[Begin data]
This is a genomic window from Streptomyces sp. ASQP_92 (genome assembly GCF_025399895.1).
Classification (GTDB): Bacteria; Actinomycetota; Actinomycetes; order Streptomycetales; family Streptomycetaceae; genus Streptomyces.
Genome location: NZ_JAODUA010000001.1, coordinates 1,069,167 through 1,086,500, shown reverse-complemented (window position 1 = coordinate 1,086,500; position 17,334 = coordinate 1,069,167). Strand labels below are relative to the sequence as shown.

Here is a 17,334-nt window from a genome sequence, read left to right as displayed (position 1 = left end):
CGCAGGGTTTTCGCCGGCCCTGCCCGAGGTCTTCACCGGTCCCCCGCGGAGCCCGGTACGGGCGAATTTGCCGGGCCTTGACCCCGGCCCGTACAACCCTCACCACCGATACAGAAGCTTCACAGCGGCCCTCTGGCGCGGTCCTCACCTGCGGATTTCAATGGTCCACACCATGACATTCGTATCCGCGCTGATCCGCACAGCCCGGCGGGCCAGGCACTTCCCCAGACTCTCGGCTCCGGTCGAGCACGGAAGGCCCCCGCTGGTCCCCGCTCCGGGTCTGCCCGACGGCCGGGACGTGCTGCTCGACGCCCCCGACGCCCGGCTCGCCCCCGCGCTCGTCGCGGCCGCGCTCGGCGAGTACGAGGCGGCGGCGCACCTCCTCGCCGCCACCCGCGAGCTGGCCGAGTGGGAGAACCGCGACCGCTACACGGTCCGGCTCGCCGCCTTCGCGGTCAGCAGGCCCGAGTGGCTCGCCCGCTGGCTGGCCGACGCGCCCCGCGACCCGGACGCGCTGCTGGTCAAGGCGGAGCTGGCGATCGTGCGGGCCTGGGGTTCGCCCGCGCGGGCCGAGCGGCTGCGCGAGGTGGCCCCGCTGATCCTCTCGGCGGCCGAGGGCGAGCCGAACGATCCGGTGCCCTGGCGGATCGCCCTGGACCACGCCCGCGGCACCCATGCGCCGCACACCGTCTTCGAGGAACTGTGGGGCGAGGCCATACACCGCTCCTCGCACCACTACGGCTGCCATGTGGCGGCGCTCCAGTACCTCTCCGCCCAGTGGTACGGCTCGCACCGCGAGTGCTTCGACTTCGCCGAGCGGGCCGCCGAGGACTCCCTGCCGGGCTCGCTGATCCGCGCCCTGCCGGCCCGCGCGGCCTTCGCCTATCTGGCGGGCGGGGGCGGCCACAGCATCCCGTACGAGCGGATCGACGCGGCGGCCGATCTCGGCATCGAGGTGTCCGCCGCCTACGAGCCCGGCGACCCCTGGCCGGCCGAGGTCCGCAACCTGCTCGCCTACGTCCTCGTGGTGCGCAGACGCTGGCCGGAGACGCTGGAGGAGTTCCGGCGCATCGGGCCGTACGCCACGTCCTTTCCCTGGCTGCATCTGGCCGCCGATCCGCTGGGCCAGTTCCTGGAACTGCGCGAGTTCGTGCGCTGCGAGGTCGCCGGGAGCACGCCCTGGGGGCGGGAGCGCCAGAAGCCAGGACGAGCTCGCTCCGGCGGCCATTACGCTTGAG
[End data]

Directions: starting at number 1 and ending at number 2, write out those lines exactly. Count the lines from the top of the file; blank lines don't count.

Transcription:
This is a genomic window from Streptomyces sp. ASQP_92 (genome assembly GCF_025399895.1).
Classification (GTDB): Bacteria; Actinomycetota; Actinomycetes; order Streptomycetales; family Streptomycetaceae; genus Streptomyces.